Thursday, December 17, 2009

Leading Indicators Rise for 8th Month to 2-Yr. High

The Leading Economic Index (LEI) increased for the 8th straight month to 104.9, the highest level since the summer of 2007, and the first time in more than five years of 8-consecutive monthly increases (since early 2004).


The Conference Board LEI for the U.S. increased again in November. The interest rate spread, initial unemployment claims (inverted), average weekly hours and housing permits made large positive contributions to the index this month, more than offsetting negative contributions from the index of supplier deliveries and the index of consumer expectations. The six-month growth in the index has slowed somewhat in recent months -- to 4.7 percent (about a 9.6 percent annual rate) in the period through November, but it remains substantially higher than the increase of 1.2 percent (a 2.4 percent annual rate) from November 2008 to May 2009. In addition, the strengths among the leading indicators have remained widespread in recent months.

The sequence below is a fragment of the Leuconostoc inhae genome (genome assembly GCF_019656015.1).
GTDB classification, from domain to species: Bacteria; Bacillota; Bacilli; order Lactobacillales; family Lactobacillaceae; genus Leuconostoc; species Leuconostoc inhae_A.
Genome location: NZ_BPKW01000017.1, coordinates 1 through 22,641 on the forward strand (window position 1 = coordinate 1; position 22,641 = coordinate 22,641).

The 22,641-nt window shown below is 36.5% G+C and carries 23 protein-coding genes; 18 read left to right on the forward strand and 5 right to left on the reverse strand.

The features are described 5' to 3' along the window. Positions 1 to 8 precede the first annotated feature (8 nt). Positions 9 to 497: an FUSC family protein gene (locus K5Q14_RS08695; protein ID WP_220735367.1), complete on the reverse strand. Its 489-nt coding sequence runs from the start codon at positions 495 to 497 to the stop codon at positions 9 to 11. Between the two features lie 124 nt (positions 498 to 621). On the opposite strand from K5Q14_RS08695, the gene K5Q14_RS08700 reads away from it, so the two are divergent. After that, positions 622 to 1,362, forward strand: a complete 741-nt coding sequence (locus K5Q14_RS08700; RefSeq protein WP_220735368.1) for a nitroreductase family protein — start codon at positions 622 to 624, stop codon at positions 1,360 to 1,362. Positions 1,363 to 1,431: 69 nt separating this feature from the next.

At 12/17/2009 12:28 PM, Anonymous Benny "Tell It LIke It Is Man" Cole said...

Die, recession, die, die, die!
I think we are out of woods. Investors smelling profits. Next year going to be a good one. Asia is booming, and has a 20-year run yet.
If I was young, I would learn Chinese, mobe to Far East. Maybe I will anyway.

At 12/18/2009 12:50 AM, Anonymous Adios said...

The FDIC just authorized the hiring of 1650 additional two-year term employees and increased their operating budget by $1.4 billion.

What do those leading indicators tell you?

At 12/18/2009 1:51 AM, Anonymous Galaxy Quest said...

The Coincident Economic Indicators aren't looking too healthy. Those that aren't down are running flat.


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